Bishop of Durham (1674-1721), 3rd Baron Crew (1697-1721)
Born 1633 Died 1721
Nathaniel Crew was a son of John Crew (1598-1679), who was created Baron Crew of Stene in 1661, and a grandson of Sir Thomas Crew (1565-1634), speaker of the House of Commons. Born on the 31st of January 1633, Nathaniel was educated at Lincoln College, Oxford, and was appointed rector of the college in 1668.
He became dean and precentor of Chichester in 1669, clerk of the closet to Charles II shortly afterwards, bishop of Oxford in 1667, and bishop of Durham in 1674. He owed his rapid preferment to James, then Duke of York, whose favour he had gained by conniving at the duke's leanings to the Roman Church. After the accession of James II Crew received the deanery of the Chapel Royal. He served in 1686 off the revived ecclesiastical commission which suspended Compton, bishop of London, and then shared the administration of the see of London with Sprat, bishop of Rochester. In 1687 he was a member of another ecclesiastical commission, which suspended the vice-chancellor of the university of Cambridge for refusing the degree of MA to a monk who would not take the customary oath.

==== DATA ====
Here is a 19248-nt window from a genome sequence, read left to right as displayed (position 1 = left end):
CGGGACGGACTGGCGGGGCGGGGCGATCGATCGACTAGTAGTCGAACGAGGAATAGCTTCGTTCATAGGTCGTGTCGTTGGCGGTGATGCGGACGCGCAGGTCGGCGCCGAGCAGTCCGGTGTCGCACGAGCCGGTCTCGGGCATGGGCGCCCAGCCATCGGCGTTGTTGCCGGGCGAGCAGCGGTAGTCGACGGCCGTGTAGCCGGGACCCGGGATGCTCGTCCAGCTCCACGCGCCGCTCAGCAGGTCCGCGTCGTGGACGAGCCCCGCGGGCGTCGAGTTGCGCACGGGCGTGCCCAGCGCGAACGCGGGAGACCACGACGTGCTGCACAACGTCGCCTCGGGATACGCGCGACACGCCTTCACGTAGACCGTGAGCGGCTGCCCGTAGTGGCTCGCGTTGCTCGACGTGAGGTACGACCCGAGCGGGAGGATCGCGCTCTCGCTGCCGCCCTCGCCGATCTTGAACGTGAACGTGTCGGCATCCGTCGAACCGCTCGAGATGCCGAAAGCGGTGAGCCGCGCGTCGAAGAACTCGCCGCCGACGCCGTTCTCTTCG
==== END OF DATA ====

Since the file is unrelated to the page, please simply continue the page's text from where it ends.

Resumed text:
On the decline of James's power Crew dissociated himself from the court, and made a bid for the favour of the new government by voting for the motion that James had abdicated. He was excepted from the general pardon of 1690, but afterwards was allowed to retain his see. He left large estates to be devoted to charitable ends, and his benefaction to Lincoln College and to Oxford University is commemorated in the annual Crewian oration. In 1697 Crew succeeded his brother Thomas as 3rd Baron Crew. He died on the 18th of September 1721, when the barony became extinct.
Being the entry for CREW, NATHANIEL CREW, 3RD BARON in the 1911 Encyclopedia Britannica, the text of which lies within the public domain.